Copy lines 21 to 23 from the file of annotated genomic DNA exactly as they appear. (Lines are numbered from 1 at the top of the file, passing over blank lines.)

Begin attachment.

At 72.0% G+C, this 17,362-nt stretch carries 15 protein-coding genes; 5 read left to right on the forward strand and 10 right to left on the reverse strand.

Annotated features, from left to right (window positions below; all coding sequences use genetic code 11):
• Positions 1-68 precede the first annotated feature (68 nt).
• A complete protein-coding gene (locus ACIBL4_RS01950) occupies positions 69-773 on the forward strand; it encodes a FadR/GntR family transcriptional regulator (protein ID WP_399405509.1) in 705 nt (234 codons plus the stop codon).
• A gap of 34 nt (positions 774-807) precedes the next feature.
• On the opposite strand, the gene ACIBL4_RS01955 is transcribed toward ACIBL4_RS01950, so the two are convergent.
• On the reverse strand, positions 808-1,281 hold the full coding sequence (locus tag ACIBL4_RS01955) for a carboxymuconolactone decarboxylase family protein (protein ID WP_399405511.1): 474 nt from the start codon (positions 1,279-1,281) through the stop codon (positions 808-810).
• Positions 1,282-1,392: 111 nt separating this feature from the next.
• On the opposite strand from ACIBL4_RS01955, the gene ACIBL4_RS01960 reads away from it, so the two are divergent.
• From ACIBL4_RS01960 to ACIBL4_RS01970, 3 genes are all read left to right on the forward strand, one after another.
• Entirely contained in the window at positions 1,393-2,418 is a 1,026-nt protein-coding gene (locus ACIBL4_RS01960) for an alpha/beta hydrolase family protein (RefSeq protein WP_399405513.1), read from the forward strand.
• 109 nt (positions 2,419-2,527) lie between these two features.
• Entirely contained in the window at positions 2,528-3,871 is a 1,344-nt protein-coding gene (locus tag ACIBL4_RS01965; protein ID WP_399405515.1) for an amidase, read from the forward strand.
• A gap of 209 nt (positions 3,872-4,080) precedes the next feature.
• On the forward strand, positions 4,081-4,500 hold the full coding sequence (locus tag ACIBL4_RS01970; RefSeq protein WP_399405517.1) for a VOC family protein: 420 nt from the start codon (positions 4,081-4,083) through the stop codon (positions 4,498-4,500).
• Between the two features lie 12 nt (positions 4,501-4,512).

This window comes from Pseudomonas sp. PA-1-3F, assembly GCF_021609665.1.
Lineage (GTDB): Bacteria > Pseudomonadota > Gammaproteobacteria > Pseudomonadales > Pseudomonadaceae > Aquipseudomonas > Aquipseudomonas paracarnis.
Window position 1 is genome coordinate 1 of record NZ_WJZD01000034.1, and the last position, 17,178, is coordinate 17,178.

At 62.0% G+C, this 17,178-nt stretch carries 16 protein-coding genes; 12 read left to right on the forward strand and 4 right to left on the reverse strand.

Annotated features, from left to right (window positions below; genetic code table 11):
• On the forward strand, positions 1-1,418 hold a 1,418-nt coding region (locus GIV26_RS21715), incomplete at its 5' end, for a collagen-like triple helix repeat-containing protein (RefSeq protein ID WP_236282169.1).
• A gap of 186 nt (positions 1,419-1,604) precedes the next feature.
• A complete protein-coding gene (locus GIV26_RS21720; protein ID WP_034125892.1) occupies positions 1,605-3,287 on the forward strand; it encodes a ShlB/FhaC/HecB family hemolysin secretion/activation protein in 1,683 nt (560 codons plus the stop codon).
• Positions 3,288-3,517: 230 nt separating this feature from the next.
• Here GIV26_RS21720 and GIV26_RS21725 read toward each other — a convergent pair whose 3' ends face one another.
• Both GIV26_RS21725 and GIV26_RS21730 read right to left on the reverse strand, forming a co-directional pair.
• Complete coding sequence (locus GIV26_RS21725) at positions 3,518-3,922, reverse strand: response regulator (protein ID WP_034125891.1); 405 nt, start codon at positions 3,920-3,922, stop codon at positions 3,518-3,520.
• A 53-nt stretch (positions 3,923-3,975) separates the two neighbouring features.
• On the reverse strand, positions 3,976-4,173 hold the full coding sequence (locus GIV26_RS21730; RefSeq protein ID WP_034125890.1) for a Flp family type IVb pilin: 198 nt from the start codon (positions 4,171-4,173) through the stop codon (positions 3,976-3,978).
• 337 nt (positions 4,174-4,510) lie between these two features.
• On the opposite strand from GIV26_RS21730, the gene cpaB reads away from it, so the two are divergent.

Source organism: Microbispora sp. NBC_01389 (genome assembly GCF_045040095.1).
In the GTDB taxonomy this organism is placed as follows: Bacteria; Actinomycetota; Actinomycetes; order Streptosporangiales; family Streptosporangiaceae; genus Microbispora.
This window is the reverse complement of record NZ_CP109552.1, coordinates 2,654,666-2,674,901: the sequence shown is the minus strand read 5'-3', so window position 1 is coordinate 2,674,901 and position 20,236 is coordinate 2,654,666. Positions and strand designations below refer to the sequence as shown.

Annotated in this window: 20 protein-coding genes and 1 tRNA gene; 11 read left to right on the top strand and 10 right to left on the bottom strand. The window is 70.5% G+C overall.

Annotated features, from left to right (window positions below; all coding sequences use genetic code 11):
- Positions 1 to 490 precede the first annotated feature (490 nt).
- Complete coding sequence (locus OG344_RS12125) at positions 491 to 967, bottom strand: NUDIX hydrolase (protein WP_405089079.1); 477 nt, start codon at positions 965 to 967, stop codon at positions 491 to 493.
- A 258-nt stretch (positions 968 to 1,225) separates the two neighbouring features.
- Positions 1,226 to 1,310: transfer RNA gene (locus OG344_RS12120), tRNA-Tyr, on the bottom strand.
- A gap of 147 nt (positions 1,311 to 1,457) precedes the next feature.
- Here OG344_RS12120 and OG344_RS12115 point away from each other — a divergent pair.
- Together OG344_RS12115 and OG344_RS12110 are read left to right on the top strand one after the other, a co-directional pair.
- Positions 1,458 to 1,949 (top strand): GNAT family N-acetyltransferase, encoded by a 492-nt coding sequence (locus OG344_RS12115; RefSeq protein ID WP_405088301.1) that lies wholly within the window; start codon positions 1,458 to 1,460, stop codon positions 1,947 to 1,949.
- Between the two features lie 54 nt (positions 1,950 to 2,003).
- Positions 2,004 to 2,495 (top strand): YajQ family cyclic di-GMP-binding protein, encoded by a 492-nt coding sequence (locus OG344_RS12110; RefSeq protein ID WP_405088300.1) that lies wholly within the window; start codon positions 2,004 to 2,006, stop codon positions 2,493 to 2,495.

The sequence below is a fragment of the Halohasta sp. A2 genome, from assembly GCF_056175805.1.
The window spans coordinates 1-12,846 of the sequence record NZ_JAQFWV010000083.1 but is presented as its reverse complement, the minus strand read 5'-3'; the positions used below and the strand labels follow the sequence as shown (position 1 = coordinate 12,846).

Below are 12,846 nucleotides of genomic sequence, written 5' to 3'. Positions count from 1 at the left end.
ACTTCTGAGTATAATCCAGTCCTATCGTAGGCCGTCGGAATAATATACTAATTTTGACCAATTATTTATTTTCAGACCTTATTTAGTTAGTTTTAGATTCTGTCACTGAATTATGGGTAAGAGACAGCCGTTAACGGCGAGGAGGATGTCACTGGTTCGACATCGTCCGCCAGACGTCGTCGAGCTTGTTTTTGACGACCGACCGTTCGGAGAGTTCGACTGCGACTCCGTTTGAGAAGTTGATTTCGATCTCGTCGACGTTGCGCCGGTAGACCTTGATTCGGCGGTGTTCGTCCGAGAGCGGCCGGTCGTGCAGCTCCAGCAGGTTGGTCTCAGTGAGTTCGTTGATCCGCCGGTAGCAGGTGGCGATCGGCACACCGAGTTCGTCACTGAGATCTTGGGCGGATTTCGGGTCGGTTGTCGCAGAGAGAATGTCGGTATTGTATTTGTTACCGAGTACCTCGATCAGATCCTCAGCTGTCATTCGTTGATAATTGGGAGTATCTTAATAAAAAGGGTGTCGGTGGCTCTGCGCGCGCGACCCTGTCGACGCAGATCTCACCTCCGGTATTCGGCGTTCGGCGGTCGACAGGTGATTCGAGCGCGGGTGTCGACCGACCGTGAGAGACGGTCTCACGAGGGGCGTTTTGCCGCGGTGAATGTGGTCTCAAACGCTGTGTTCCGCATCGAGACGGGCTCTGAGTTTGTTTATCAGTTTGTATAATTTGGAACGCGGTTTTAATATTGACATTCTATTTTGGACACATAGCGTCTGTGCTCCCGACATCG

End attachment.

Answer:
Annotated features, from left to right (window positions below; genetic code table 11):
• On the forward strand, positions 1-1,418 hold a 1,418-nt coding region (locus GIV26_RS21715), incomplete at its 5' end, for a collagen-like triple helix repeat-containing protein (RefSeq protein ID WP_236282169.1).
• A gap of 186 nt (positions 1,419-1,604) precedes the next feature.